Firstly, choose the tasks you are willing to delegate. As a small business owner or manager, you should be using your time on the most critical tasks for the business, and the ones only you can do. Thus, tasks that don’t fit your skillset should be delegated to others, such as making a website if you don’t have the appropriate tech skills. Don’t delegate too much though, try to utilise your skills as much as possible, within reason.
Delegating will likely result in high costs and a lack of control. This seems like obvious advice; however, I can’t stress enough the importance of not being a control freak in business. Not only are you likely to fail at tasks if you don’t have the appropriate skillset, but you are also likely to overextend yourself, and may encounter burn out. Try to get into the right mindset for delegation and address the insecurities you might have about giving up responsibility.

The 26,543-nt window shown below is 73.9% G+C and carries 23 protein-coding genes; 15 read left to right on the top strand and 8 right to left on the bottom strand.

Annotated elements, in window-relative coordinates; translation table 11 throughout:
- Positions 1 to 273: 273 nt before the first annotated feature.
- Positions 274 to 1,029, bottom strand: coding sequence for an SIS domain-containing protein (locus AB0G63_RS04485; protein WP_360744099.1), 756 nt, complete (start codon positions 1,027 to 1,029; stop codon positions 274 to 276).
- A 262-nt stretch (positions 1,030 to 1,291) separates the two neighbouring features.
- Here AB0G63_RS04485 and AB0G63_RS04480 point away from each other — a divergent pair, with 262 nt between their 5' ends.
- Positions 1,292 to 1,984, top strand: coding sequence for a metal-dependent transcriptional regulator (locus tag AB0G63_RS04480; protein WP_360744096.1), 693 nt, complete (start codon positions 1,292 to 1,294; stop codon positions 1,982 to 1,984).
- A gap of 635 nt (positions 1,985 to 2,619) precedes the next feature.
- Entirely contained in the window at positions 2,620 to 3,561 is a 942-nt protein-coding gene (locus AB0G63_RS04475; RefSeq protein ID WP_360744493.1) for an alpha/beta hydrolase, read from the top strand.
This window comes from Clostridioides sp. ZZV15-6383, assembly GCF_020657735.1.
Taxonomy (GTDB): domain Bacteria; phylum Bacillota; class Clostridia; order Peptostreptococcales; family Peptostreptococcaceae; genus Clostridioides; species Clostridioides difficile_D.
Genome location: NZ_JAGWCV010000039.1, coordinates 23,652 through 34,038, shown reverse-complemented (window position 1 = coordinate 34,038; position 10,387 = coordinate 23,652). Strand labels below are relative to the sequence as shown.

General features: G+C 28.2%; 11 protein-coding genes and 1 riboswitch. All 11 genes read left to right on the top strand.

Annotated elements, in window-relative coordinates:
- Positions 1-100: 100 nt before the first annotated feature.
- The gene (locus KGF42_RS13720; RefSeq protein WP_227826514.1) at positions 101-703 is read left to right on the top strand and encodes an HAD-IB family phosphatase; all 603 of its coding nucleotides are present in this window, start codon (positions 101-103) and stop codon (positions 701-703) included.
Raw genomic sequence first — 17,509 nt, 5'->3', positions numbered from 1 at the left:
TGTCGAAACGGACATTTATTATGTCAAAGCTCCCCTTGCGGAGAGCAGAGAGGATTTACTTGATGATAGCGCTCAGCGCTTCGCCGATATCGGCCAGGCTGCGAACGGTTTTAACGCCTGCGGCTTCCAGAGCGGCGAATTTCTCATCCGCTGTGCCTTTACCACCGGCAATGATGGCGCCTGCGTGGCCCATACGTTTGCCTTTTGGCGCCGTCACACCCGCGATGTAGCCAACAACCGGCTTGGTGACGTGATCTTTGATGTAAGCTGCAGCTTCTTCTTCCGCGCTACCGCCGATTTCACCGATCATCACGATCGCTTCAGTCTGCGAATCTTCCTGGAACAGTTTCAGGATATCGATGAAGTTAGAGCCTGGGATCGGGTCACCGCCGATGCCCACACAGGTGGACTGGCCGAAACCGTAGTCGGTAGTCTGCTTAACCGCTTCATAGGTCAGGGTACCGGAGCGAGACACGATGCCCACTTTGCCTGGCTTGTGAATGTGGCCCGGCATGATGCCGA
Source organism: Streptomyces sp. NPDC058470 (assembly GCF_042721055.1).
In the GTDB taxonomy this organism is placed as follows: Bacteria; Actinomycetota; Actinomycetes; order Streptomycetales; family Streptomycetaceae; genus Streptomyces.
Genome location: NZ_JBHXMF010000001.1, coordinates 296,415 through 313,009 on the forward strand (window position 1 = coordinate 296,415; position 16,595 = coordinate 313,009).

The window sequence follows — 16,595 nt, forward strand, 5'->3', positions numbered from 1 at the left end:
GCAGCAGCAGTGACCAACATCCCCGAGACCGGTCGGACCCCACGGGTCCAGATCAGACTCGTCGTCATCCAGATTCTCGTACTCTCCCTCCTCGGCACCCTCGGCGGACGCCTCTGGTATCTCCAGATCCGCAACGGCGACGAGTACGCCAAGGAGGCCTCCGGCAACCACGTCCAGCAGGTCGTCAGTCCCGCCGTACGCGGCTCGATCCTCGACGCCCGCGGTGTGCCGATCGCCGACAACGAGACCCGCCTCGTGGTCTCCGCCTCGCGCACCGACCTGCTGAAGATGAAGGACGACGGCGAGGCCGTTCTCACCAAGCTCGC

You can more effectively choose which tasks to delegate by developing a firm priority system. Start mapping tasks out by creating at least four categories, according to the degree of effort required to complete the task as well as and the degree of skill involved. The highest of which should contain tasks that you should keep on your own plate, while those in the lower-skilled categories can be assigned to others. The degree of effort should tell you which tasks are more important to delegate, for example, delegating responsibility for a high effort, low skill task will save you lots of time. This will help you make decisions when your team is swamped with work.
KNOW YOUR PEOPLE